7 Different Types of Surveys for HR Departments
How often do you gauge employee feedback? If the answer is once in a while or never, then you have a big problem on your hand. Since labour is the biggest investment your business is making, you want to ensure that this investment is not going to waste. How? Polling your workforce. The types of surveys do vary on needs, departments, and purposes, but they all achieve the same thing: attaining the opinions of workers.
Here are seven different types of surveys your HR department needs:
1. Training Evaluation Surveys
Employee training is one of the biggest investments you can make in your company. Whether you want to ensure your workforce understands company protocol or you want to increase your retention rates, training is critical in ensuring your employees know what they’re doing.
But how do you know if staff is training the next crop of workers the right way?
Training can be difficult. While you have very little choice but to institute a one-size-fits-all approach to training, especially when you’re working in large numbers, you still want to make sure the workers are largely satisfied and well prepared. This can be done with a training evaluation survey once the training period has been completed.
You can utilize an anonymous paper form or you can establish a mobile survey.
Unsure what questions to ask?
- Please rate the quality of the training.
- Do you feel prepared for the job after training?
- Did you find the topics discussed useful?
- Do you have anything you would like to add to make our training program better?
And, remember, these types of surveys can be given to those who survived training and those who did not.
2. Employee Surveys
Employees value when their employers request their feedback or want to gauge their satisfaction. When there is very little communication involved between both parties, then resentment and frustration build. You can achieve quite a few things with an employee survey, from boosting retention to increasing productivity to bridging relationship between management and subordinates.
The questions you can put forward can vary from survey to survey, based on what you’re attempting to accomplish. For the most part, here are some good questions to ask once a year:
- How many times a week do you feel stressed out at your job?
- Do you feel valued by management?
- How meaningful is your work?
- Do you think you’ve been passed over by management for promotions?
- Overall, how would you rate your time at Vandelay Industries?
3. Job Satisfaction Surveys
Wait, didn’t we just go through this? Not quite. There is a big difference between a job satisfaction survey and an employee questionnaire.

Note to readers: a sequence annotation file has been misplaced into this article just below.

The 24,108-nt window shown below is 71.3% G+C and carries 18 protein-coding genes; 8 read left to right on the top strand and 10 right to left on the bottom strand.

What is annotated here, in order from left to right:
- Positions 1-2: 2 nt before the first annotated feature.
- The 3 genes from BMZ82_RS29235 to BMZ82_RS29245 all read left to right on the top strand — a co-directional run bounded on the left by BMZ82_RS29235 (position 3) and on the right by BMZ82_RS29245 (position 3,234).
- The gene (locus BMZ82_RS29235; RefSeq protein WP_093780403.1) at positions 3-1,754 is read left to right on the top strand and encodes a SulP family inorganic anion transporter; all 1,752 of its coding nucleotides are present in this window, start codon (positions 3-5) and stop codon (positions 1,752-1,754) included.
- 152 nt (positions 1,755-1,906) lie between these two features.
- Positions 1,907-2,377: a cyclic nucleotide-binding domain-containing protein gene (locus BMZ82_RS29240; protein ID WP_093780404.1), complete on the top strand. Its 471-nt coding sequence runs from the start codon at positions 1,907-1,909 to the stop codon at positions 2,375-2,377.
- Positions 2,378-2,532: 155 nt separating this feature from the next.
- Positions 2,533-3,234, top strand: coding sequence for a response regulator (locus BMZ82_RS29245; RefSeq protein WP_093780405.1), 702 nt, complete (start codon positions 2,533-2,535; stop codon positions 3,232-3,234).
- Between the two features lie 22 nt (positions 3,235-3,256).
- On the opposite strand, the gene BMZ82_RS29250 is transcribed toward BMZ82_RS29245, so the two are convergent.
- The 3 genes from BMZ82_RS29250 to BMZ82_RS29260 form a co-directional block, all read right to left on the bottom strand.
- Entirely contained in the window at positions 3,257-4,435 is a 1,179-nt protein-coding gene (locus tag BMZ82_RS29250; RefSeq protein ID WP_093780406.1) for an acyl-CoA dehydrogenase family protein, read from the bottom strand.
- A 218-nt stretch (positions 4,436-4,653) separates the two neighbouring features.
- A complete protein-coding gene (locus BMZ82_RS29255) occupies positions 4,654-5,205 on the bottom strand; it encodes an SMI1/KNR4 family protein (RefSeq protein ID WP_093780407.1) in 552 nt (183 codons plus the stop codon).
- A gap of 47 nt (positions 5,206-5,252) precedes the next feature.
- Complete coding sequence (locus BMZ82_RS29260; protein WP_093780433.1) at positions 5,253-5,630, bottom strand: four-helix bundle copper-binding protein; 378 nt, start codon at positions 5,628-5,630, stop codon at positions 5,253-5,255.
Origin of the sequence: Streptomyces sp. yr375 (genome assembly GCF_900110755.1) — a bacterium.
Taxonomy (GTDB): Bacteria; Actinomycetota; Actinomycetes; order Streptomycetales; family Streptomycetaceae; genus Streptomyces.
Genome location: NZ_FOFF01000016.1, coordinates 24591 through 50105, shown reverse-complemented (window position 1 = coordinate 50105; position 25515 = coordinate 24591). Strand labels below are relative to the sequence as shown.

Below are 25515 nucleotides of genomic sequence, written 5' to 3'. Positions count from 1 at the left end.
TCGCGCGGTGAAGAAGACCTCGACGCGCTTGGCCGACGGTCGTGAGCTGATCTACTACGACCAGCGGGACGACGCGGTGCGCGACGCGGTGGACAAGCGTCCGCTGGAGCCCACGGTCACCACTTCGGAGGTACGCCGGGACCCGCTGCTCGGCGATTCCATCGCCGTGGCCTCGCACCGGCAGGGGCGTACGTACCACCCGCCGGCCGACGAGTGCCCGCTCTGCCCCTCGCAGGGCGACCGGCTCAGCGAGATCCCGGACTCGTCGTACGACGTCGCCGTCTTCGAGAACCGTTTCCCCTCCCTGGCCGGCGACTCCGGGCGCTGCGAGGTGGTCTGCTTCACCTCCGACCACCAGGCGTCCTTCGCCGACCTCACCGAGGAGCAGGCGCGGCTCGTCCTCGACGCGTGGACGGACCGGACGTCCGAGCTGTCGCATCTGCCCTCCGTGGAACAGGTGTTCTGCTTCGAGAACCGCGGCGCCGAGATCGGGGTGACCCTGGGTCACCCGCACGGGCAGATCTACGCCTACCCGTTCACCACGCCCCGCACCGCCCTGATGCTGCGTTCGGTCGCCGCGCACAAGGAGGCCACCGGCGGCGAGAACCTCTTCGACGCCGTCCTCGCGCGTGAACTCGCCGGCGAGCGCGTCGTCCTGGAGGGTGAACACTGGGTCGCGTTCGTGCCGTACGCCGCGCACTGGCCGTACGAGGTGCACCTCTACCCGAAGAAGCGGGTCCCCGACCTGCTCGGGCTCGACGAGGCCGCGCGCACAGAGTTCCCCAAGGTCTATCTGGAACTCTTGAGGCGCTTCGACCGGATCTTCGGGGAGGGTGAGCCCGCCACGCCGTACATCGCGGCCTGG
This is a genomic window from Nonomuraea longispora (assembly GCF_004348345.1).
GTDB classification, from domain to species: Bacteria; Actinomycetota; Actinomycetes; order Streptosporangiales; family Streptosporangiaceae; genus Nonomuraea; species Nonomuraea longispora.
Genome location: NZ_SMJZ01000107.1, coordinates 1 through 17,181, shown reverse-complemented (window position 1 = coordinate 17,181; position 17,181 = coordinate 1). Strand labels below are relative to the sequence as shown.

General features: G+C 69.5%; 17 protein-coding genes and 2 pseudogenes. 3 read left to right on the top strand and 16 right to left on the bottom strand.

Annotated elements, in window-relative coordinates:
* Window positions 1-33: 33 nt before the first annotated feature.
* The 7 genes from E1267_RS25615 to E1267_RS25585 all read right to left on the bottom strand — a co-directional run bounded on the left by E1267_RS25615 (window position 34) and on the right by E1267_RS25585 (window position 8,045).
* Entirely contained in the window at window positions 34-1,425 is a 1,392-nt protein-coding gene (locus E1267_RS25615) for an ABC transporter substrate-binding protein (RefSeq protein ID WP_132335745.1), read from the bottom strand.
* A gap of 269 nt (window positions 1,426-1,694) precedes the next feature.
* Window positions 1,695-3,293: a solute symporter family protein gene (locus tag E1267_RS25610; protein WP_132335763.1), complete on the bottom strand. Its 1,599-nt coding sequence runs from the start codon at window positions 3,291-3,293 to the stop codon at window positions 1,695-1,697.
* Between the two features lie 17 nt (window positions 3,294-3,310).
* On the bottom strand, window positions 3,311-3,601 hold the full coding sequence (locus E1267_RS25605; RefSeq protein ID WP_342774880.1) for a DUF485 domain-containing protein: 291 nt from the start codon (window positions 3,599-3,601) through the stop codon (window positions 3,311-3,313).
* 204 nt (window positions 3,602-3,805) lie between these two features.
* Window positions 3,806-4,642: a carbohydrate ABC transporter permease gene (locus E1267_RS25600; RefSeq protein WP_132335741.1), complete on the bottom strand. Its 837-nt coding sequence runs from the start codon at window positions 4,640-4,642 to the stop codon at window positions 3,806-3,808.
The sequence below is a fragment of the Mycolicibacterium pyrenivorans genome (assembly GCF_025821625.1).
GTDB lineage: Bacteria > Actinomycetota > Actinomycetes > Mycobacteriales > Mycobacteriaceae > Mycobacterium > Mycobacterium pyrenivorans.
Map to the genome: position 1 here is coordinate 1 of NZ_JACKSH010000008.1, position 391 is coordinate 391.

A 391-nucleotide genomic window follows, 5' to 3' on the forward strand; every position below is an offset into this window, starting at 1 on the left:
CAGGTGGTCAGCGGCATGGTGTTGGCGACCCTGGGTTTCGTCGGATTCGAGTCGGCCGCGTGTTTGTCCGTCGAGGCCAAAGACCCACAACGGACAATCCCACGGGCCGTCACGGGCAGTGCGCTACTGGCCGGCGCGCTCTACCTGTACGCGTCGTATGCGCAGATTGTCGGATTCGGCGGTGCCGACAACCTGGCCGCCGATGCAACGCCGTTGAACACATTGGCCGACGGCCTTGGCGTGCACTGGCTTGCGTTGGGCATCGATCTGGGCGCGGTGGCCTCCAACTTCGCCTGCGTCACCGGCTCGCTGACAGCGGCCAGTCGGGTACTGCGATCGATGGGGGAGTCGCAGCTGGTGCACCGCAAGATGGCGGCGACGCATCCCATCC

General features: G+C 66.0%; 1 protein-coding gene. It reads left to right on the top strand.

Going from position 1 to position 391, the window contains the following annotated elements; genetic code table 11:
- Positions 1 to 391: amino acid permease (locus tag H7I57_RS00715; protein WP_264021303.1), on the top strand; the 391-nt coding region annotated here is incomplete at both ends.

There are some similarities, but a job satisfaction study consists of a series of surveys that measure overall satisfaction by examining their personal views of an employee.
So, what are some examples?
- How proud are you to work for this company?
- How likely are you to look for employment at another company?
- Would you recommend this business to somebody looking for work?
- How meaningful is your work to you?
- Do you think management acts in your best interest?
One more thing: You must stress the confidentiality and anonymity of this survey.
4. Event Surveys
This isn’t essential, but these types of surveys are still good questionnaires to have in your back pocket: the event survey.
Simply put, this poll is taken after an event – an industry function, the holiday office party, or work-related getaway. And it will allow your employees to give you their opinions on what just happened.
- Was the holiday party fun and respectful?
- How much do you value a holiday party?
- Do you feel the company was represented well at this conference?
- What changes would you make to this event?
5. Exit Surveys
Similar to when voters are polled after casting a ballot, an exit survey questions an employee who has submitted their resignation letter. The purpose of this is simple: determine why workers are leaving.
Indeed, the reasons do vary, and by making the survey anonymous, there can be detailed reasons that can perhaps serve as an encouragement to change the business model, from pay to treatment.
The typical questions are:
- Why are you leaving the company? (give a list of reasons)
- Were you treated well by this company during your tenure?
- How would you rate, from very bad to excellent, teamwork? Management? Pay? Hours? Stress?
- If requested, would you return to the company?
This method will help you find out why 15 people have quit in the last two months.
6. Corporate Awareness Surveys
A brief corporate awareness poll is targeted more towards applicants and interviewees. Their responses to your questions can allow you to know if your company is on the radar among the vast talent pool, how respected your brand is among professionals, and where job candidates mostly find your ads.
7. Anonymous Office Surveys
Is there an issue of workplace harassment? Do employees feel disengaged? Are employees unmotivated? Whatever the internal issue may be, you can get to the bottom of it with anonymous office surveys that put forward questions, relating to how they feel about their colleagues, if they think management listens to their complaints, and/or if they think the business takes grievances seriously.
For instance, if there has been a steady stream of complaints about bullying, and the survey results find that your firm’s employees think you have largely ignored the problem, then trouble is a brewin’.
Surveys are important tools to have in the business world. Indeed, polls are often done with consumers, but they are just as critical when they are part of your corporate introspection. Whether you want to retain more employees or you want to learn if your corporate brand is well known among jobseekers, you should incorporate surveys into your human resources strategy.